Recently in my quest to find a good GUI framework for building Csound instruments I've been exploring Python and PyQt5. Before this I was exploring Node.js and Electron, but I ran into frustrating problems displaying Csound data in that framework. So when I switched to PyQt5 the first thing I focused on was displaying data. I'm happy to report that the results thus far have been great. Here's the way I've found to display amplitude and frequency data quickly and smoothly.
It's official. This is now a web development blog. Well, not really.
After spinning up my new website a couple weeks ago I started to work on my Csound/Node.js project. That's what I wanted to post about, but I ran into frustrating performance issues with the Electron framework. By last weekend I was despairing that I'd never figure out how to build a performant Csound GUI in Node.js. That's probably not true, but the coding process can be discouraging like that.
I decided I "needed a win", so I set aside the Csound project and turned my attention to incorporating comments into my website using Staticman. Even with this project I nearly hit a wall and couldn't do it, but in the end I got it all set up in a few days.
You might not realize it, but my website has been completely rebuilt. Like most things, I stumbled into this project while working on a different project. This time, in my quest to control Csound with web technologies I fell down the Node.js rabbit hole, which led down the static site generator rabbit hole, which led down the GitHub Pages rabbit hole, and so on. Less than two weeks later I have this shiny new static site built with an ultra-minimalist custom script. So long Joomla! Here's how it all happened.
As I mentioned in a recent post, earlier this year my right ear began to get severely fatigued after band practices. The symptoms included ear pressure, hearing diminishment, and headaches. Wearing ear protection didn't help. It became disorienting and stressful for me, which led me to the Mayo Clinic's Ear, Nose, and Throat department in Rochester, Minnesota. But there's a bigger picture.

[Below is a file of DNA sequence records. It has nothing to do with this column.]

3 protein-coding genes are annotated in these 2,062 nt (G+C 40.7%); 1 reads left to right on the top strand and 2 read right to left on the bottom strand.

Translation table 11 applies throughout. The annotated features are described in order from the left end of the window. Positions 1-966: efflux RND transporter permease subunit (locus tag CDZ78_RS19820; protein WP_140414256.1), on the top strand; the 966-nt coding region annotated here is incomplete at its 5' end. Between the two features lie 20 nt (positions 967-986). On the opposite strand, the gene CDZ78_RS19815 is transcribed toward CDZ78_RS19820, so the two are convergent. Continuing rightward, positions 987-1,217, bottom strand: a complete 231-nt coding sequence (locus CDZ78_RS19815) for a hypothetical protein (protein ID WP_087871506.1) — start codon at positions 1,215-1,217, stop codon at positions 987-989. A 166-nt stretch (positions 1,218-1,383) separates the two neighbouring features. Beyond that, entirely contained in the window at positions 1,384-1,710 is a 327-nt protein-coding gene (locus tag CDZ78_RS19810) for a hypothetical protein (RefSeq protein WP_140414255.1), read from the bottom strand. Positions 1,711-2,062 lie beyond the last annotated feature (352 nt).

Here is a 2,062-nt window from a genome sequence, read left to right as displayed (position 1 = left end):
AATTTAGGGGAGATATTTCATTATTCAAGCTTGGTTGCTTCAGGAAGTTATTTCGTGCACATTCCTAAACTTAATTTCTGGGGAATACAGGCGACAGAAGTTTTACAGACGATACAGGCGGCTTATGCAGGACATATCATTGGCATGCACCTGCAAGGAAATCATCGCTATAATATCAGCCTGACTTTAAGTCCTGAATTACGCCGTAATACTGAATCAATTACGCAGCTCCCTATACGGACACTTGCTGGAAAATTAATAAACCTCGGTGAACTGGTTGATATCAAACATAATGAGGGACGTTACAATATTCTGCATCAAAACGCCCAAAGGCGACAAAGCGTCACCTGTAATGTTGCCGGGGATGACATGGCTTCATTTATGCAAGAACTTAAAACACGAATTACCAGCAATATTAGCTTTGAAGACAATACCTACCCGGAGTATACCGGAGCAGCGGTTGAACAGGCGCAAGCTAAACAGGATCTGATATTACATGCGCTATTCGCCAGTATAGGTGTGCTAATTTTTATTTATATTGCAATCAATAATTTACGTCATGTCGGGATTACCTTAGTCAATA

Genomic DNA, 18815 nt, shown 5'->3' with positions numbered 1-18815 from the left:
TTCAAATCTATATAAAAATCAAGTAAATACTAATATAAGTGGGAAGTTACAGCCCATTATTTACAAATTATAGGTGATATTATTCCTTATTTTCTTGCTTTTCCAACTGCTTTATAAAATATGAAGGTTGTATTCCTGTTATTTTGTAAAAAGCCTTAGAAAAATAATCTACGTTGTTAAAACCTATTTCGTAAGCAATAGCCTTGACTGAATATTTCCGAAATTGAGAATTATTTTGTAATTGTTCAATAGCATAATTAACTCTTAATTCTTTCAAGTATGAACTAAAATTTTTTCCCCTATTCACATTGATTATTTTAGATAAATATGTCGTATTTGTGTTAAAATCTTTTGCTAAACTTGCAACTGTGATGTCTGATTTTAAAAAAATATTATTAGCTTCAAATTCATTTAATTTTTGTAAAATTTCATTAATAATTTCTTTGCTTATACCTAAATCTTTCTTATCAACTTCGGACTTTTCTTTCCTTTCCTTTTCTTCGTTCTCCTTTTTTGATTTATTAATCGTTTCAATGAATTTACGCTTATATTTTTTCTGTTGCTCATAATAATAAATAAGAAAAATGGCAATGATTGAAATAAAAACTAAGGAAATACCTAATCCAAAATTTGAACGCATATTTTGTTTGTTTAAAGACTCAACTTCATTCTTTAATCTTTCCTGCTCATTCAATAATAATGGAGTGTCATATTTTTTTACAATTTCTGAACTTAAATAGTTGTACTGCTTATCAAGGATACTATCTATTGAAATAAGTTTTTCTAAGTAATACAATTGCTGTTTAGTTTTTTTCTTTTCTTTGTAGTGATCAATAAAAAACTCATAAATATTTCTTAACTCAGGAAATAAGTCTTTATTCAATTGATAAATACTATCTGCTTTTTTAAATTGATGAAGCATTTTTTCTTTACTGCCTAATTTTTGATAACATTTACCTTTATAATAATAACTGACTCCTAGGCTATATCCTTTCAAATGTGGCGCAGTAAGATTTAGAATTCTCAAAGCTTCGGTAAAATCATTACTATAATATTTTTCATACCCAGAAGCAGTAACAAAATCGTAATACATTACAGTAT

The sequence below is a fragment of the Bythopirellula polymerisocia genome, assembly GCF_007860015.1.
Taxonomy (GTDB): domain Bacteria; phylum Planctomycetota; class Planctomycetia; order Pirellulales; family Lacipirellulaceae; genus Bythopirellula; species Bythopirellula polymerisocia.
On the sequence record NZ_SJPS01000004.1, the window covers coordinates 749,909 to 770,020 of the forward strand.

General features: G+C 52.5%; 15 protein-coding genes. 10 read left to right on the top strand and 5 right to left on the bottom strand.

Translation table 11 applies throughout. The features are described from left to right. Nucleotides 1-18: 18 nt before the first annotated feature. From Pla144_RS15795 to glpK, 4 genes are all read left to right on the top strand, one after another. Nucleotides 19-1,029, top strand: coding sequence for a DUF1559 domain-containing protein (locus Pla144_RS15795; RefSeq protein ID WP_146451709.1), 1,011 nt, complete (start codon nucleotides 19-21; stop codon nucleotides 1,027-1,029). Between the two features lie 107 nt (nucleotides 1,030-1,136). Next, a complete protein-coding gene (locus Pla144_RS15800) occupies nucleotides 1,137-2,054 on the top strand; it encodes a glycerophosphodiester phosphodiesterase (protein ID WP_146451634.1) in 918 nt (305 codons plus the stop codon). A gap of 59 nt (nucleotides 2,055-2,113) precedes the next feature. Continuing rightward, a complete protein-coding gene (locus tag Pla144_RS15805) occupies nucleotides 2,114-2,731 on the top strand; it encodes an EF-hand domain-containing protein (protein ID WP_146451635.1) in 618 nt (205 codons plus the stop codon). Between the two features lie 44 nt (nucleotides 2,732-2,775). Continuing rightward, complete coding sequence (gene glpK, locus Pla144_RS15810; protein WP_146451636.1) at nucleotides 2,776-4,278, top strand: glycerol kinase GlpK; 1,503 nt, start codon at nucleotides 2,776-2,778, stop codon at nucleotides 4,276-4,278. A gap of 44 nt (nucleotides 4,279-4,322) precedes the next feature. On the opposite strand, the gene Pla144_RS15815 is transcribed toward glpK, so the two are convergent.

And just when I wrote, after a year’s absence from the blog, that I’m not doing computer music, I’ve suddenly been swept back into computer music in the past week. It’s Gábor Lázár’s fault. His new album Boundary Object on Planet Mu immediately gripped me and told me to get back to work.
And just like that a year has passed. In my last post back in April of 2021, I described a major coding project involving p5.js and Web Csound which culminated in a live performance. As I mentioned at the end of the post, I hit a coding wall immediately after this frenzy of activity. Then, just as I was beginning to take on my next music coding project, I met someone who derailed everything and sent me on a radically different musical path.
It's been a while! A lot has happened since my last post three months ago. After finding an accurate time source in Python I turned my attention to building a graphical user interface (GUI) for my Python music generator. That was moving along nicely, but then I discovered p5.js and my focus shifted entirely. This led me to develop a new web-based program that loops audio files, and I was able to perform a live set with the program on YouTube. Read on for more details!
For the past couple weeks I've been wrestling with how to handle timing in Python. This was the main challenge I'd have to solve before converting my Python music generator into a real-time system. After experimenting with several possible solutions I finally found a promising one.
After five weeks of intensive coding I was able to release an album of tracks generated by my music system. This was a month ago. In the aftermath of this frenzy of creative activity a mild hopelessness set in. Even though I could see a thousand paths forward, I wasn't sure I was up to the task of continuing on. I wasn't sure where to direct my attention next. I think this is pretty normal after a bout of creative activity. Here were the paths forward I couldn't decide on.
I ended up doing a little bit of all three over the past month. Here's what I've learned.